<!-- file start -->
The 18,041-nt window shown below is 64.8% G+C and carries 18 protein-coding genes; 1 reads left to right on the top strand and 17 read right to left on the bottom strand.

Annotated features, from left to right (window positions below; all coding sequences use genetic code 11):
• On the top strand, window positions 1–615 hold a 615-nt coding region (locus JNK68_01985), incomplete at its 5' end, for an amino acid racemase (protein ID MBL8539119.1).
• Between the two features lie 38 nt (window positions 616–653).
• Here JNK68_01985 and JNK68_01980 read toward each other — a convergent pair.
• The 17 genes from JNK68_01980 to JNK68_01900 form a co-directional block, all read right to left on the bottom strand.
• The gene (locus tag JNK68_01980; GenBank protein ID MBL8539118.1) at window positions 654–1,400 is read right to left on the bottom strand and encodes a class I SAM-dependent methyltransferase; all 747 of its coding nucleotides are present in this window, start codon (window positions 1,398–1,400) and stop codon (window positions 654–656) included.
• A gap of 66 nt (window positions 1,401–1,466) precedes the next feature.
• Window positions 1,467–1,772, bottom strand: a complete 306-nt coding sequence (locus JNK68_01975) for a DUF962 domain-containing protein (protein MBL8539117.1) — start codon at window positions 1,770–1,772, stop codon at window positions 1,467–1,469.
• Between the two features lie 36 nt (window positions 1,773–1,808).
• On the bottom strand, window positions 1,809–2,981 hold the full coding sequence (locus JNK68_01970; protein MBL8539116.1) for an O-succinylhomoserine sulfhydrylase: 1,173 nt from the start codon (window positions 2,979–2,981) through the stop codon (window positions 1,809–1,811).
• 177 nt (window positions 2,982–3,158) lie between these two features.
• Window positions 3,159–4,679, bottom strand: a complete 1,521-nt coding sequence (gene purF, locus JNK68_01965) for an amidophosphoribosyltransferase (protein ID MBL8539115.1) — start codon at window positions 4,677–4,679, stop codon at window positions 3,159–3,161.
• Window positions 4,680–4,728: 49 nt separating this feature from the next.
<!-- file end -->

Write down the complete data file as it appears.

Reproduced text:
The 18,041-nt window shown below is 64.8% G+C and carries 18 protein-coding genes; 1 reads left to right on the top strand and 17 read right to left on the bottom strand.

Annotated features, from left to right (window positions below; all coding sequences use genetic code 11):
• On the top strand, window positions 1–615 hold a 615-nt coding region (locus JNK68_01985), incomplete at its 5' end, for an amino acid racemase (protein ID MBL8539119.1).
• Between the two features lie 38 nt (window positions 616–653).
• Here JNK68_01985 and JNK68_01980 read toward each other — a convergent pair.
• The 17 genes from JNK68_01980 to JNK68_01900 form a co-directional block, all read right to left on the bottom strand.
• The gene (locus tag JNK68_01980; GenBank protein ID MBL8539118.1) at window positions 654–1,400 is read right to left on the bottom strand and encodes a class I SAM-dependent methyltransferase; all 747 of its coding nucleotides are present in this window, start codon (window positions 1,398–1,400) and stop codon (window positions 654–656) included.
• A gap of 66 nt (window positions 1,401–1,466) precedes the next feature.
• Window positions 1,467–1,772, bottom strand: a complete 306-nt coding sequence (locus JNK68_01975) for a DUF962 domain-containing protein (protein MBL8539117.1) — start codon at window positions 1,770–1,772, stop codon at window positions 1,467–1,469.
• Between the two features lie 36 nt (window positions 1,773–1,808).
• On the bottom strand, window positions 1,809–2,981 hold the full coding sequence (locus JNK68_01970; protein MBL8539116.1) for an O-succinylhomoserine sulfhydrylase: 1,173 nt from the start codon (window positions 2,979–2,981) through the stop codon (window positions 1,809–1,811).
• 177 nt (window positions 2,982–3,158) lie between these two features.
• Window positions 3,159–4,679, bottom strand: a complete 1,521-nt coding sequence (gene purF, locus JNK68_01965) for an amidophosphoribosyltransferase (protein ID MBL8539115.1) — start codon at window positions 4,677–4,679, stop codon at window positions 3,159–3,161.
• Window positions 4,680–4,728: 49 nt separating this feature from the next.